It took a week in the mail (or half a week and half wandering around campus) but I finally got my mentor’s comments on my thesis proposal. Most were relatively minor issues with grammar in my proposal or a few basic questions. The kicker was the first one, written in the lower left corner of my title page:
"I understand that you will be writing an explanation of the meaning of the soul as worked out by the Golden Dawn. I am concerned, given the nature of esoteric philosophy, about your stance and tone when conducting your study. As you know, there is an important difference between an interested student and being a follower or devotee of a kind of philosophy whose truths, if there are any, require a suspension of disbelief. I assume that you fall into the first category -- an interested student -- just as I am an interested reader. Have you any idea of the projected length of your thesis?"
This is from an outline of my chapters, a detailed bibliography, an abstract and a summary of my approach. The best I can determine, because I spoke in positive terms about the work of the Golden Dawn and its legitimacy historically and now as a form of spirituality, he’s afraid that I may be one of them and writing from a believer’s position instead of an academic one.
I answered the direct question (somewhere between 80 and 100 pages, I hope) and then I wrote him a two and a half page response to the indirect question.
I do not hide the fact (and never have when it has come up with professors) that I have a background as a practitioner of Golden Dawn-derived magical work. I also make it clear that it isn’t work that I do any more and it hasn’t been part of my spiritual practices in quite a few years now. Heck, I’m a Buddhist, even if one largely sympathetic to magical work and happy to participate in rituals done by people.
Reading this, one gets the impression that my mentor may not take kindly to practitioner scholars (though it is ambiguous). I understand his concerns and actually share them in that I don’t want people to use supposed academic work as a bully pulpit for writing an evangelical tract on their beliefs. On the other hand, I can look at other theses in my program (and others) and see plenty of Buddhists, Santeros, Yogis, Unitarians, and even Wiccans writing as such and still doing an academic thesis that works in those areas. I’m glad that I chose not to do something on the OTO or masonry though. I also pointed out that I’m dealing with primary and secondary materials from a period a century ago so my discussions and arguments will similarly be derived from these materials.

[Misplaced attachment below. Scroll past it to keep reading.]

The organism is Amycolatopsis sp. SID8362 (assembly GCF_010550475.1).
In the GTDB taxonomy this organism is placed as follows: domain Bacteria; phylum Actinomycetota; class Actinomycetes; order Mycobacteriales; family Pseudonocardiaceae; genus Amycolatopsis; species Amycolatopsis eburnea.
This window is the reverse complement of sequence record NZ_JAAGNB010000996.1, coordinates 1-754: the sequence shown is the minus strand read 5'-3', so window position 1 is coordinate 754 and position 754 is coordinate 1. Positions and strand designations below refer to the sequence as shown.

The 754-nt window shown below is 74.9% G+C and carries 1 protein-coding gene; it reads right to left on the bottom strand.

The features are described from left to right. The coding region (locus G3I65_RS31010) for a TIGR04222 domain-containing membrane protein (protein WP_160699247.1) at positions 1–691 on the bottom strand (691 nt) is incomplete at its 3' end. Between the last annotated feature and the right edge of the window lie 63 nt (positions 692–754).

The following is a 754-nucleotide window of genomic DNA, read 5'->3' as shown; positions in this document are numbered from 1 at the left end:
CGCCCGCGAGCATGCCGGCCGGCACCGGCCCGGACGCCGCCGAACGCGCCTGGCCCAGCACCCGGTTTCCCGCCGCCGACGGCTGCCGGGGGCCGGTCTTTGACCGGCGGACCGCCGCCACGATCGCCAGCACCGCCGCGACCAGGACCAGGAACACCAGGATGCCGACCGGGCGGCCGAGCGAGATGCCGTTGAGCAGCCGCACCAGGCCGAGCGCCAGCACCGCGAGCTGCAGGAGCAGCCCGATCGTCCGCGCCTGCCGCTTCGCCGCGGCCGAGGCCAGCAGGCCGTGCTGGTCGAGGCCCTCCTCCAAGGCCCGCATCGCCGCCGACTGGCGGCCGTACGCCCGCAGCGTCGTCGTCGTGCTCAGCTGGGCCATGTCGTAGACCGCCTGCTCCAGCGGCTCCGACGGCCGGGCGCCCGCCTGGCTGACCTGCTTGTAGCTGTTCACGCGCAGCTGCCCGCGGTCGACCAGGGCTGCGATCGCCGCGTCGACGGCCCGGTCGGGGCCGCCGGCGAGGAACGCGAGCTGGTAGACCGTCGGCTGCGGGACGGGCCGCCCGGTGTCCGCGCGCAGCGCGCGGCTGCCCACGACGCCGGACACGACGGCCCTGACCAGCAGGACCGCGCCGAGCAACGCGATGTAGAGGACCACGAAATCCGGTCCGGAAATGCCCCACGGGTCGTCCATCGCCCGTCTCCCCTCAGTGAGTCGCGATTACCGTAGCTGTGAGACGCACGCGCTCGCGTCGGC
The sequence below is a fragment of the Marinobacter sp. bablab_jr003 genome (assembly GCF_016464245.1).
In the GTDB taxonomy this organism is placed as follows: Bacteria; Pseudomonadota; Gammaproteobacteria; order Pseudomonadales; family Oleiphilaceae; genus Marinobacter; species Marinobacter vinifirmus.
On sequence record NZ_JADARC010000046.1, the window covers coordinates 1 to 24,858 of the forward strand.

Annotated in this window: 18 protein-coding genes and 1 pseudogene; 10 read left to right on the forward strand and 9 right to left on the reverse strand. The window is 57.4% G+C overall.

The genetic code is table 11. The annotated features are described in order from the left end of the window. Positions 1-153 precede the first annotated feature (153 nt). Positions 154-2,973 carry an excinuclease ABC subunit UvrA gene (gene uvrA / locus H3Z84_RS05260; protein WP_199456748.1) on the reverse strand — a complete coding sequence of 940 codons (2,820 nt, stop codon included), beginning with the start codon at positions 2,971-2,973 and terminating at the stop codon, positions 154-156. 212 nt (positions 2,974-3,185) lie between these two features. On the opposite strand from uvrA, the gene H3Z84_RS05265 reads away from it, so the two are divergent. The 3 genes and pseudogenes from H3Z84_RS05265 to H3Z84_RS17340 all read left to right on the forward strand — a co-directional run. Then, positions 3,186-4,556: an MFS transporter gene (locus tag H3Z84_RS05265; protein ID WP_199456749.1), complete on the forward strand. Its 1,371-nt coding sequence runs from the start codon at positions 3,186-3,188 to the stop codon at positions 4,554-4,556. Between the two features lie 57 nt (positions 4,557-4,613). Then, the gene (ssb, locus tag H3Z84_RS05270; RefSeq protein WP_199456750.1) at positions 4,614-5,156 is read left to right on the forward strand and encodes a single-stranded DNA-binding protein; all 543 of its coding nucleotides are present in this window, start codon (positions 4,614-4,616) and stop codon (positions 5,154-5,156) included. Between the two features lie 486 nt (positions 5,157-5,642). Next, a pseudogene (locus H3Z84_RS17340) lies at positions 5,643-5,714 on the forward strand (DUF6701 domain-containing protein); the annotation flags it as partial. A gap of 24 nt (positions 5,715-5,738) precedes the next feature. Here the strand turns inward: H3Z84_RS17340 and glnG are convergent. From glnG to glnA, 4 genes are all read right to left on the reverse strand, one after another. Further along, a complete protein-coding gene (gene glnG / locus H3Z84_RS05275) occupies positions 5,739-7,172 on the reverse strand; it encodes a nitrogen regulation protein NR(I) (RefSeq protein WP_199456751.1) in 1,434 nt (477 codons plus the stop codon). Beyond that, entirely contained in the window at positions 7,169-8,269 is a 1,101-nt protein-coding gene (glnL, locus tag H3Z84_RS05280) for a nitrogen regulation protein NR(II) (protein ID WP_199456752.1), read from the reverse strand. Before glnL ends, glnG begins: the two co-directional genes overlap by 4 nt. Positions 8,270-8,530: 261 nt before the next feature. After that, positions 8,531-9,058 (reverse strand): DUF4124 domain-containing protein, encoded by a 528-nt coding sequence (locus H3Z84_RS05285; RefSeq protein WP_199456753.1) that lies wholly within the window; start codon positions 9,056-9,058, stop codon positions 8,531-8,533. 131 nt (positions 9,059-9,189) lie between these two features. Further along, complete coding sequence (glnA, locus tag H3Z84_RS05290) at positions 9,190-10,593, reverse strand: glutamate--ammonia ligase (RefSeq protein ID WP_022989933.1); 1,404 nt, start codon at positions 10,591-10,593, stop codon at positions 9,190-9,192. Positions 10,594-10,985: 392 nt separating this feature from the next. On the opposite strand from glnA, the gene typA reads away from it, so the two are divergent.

I feel like I may be overreacting to a minor comment but then this is the fellow who is chairing my thesis committee and if, from the get-go, we aren’t working from the same space, it will be trouble for everyone down the road.
I think my response is sane and rational and I also deal with some of the history of Western Esotericism as an academic discipline over the last 15 years. We’ll see how it is received.
He did ask if I was including any academic work that refutes or is critical of “esoteric philosophy,” which I must admit to making me scratch my head. Given the complete disdain anything that smacked of the occult has had for the last 150 years, I’m not aware of any academic work that deals with it head on in a serious manner. Culianu’s work deals with Renaissance magic and the other work that I know of deals with other material, like Dee, that is from earlier periods. The work on the 19th and 20th centuries is the work that I and others are doing and my goal is to treat the material as a respectable and serious area of study, given its importance in the lives of tens of thousands of people in that era. The things that people spend their lives on, even if of little value to me or others on a personal level, are worthy of some measure of respect because of the seriousness that others have placed on them.